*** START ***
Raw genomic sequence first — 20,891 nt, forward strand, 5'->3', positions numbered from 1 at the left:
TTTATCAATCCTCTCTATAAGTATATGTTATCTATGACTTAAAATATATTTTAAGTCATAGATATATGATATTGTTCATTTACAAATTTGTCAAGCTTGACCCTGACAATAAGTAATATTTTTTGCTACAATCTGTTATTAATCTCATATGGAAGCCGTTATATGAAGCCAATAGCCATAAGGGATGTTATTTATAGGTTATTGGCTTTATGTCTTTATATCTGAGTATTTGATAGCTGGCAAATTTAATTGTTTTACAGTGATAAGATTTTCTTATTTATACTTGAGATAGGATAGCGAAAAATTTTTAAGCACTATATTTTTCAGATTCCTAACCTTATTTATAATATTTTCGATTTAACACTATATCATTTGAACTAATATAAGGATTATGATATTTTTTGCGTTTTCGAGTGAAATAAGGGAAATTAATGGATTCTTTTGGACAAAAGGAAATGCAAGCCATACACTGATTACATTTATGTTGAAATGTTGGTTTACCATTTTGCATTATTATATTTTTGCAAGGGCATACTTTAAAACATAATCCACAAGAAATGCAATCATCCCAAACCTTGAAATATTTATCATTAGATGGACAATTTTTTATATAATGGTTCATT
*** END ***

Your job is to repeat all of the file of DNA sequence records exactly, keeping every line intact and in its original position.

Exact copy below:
Raw genomic sequence first — 20,891 nt, forward strand, 5'->3', positions numbered from 1 at the left:
TTTATCAATCCTCTCTATAAGTATATGTTATCTATGACTTAAAATATATTTTAAGTCATAGATATATGATATTGTTCATTTACAAATTTGTCAAGCTTGACCCTGACAATAAGTAATATTTTTTGCTACAATCTGTTATTAATCTCATATGGAAGCCGTTATATGAAGCCAATAGCCATAAGGGATGTTATTTATAGGTTATTGGCTTTATGTCTTTATATCTGAGTATTTGATAGCTGGCAAATTTAATTGTTTTACAGTGATAAGATTTTCTTATTTATACTTGAGATAGGATAGCGAAAAATTTTTAAGCACTATATTTTTCAGATTCCTAACCTTATTTATAATATTTTCGATTTAACACTATATCATTTGAACTAATATAAGGATTATGATATTTTTTGCGTTTTCGAGTGAAATAAGGGAAATTAATGGATTCTTTTGGACAAAAGGAAATGCAAGCCATACACTGATTACATTTATGTTGAAATGTTGGTTTACCATTTTGCATTATTATATTTTTGCAAGGGCATACTTTAAAACATAATCCACAAGAAATGCAATCATCCCAAACCTTGAAATATTTATCATTAGATGGACAATTTTTTATATAATGGTTCATT